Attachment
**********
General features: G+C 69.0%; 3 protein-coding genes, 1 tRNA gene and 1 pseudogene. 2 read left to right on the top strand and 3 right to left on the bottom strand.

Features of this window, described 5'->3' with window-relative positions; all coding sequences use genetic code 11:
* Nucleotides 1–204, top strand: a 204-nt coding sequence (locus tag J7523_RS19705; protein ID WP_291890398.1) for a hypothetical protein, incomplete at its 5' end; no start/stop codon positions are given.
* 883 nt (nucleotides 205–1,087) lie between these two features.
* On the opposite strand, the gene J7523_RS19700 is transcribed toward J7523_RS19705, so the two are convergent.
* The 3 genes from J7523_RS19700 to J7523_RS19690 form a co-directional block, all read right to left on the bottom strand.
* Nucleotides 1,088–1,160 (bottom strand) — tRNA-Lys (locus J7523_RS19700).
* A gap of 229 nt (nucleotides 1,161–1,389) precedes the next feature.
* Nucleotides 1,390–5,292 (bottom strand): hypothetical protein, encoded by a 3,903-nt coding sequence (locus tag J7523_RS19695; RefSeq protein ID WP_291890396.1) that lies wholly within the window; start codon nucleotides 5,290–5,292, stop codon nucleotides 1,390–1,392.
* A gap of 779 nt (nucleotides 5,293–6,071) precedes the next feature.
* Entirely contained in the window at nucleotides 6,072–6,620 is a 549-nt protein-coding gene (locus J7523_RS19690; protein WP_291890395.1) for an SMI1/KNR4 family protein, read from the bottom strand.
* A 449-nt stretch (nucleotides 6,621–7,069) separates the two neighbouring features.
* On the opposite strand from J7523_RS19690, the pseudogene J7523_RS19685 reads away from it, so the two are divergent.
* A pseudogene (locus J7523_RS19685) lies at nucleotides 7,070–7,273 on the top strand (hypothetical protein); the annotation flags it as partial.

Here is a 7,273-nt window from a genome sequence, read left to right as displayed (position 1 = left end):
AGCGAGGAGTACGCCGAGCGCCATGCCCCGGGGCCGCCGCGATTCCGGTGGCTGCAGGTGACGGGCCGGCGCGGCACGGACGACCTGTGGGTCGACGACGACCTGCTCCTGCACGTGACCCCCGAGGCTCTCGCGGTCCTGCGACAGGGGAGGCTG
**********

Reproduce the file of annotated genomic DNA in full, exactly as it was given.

General features: G+C 69.0%; 3 protein-coding genes, 1 tRNA gene and 1 pseudogene. 2 read left to right on the top strand and 3 right to left on the bottom strand.

Features of this window, described 5'->3' with window-relative positions; all coding sequences use genetic code 11:
* Nucleotides 1–204, top strand: a 204-nt coding sequence (locus tag J7523_RS19705; protein ID WP_291890398.1) for a hypothetical protein, incomplete at its 5' end; no start/stop codon positions are given.
* 883 nt (nucleotides 205–1,087) lie between these two features.
* On the opposite strand, the gene J7523_RS19700 is transcribed toward J7523_RS19705, so the two are convergent.
* The 3 genes from J7523_RS19700 to J7523_RS19690 form a co-directional block, all read right to left on the bottom strand.
* Nucleotides 1,088–1,160 (bottom strand) — tRNA-Lys (locus J7523_RS19700).
* A gap of 229 nt (nucleotides 1,161–1,389) precedes the next feature.
* Nucleotides 1,390–5,292 (bottom strand): hypothetical protein, encoded by a 3,903-nt coding sequence (locus tag J7523_RS19695; RefSeq protein ID WP_291890396.1) that lies wholly within the window; start codon nucleotides 5,290–5,292, stop codon nucleotides 1,390–1,392.
* A gap of 779 nt (nucleotides 5,293–6,071) precedes the next feature.
* Entirely contained in the window at nucleotides 6,072–6,620 is a 549-nt protein-coding gene (locus J7523_RS19690; protein WP_291890395.1) for an SMI1/KNR4 family protein, read from the bottom strand.
* A 449-nt stretch (nucleotides 6,621–7,069) separates the two neighbouring features.
* On the opposite strand from J7523_RS19690, the pseudogene J7523_RS19685 reads away from it, so the two are divergent.
* A pseudogene (locus J7523_RS19685) lies at nucleotides 7,070–7,273 on the top strand (hypothetical protein); the annotation flags it as partial.

Here is a 7,273-nt window from a genome sequence, read left to right as displayed (position 1 = left end):
AGCGAGGAGTACGCCGAGCGCCATGCCCCGGGGCCGCCGCGATTCCGGTGGCTGCAGGTGACGGGCCGGCGCGGCACGGACGACCTGTGGGTCGACGACGACCTGCTCCTGCACGTGACCCCCGAGGCTCTCGCGGTCCTGCGACAGGGGAGGCTG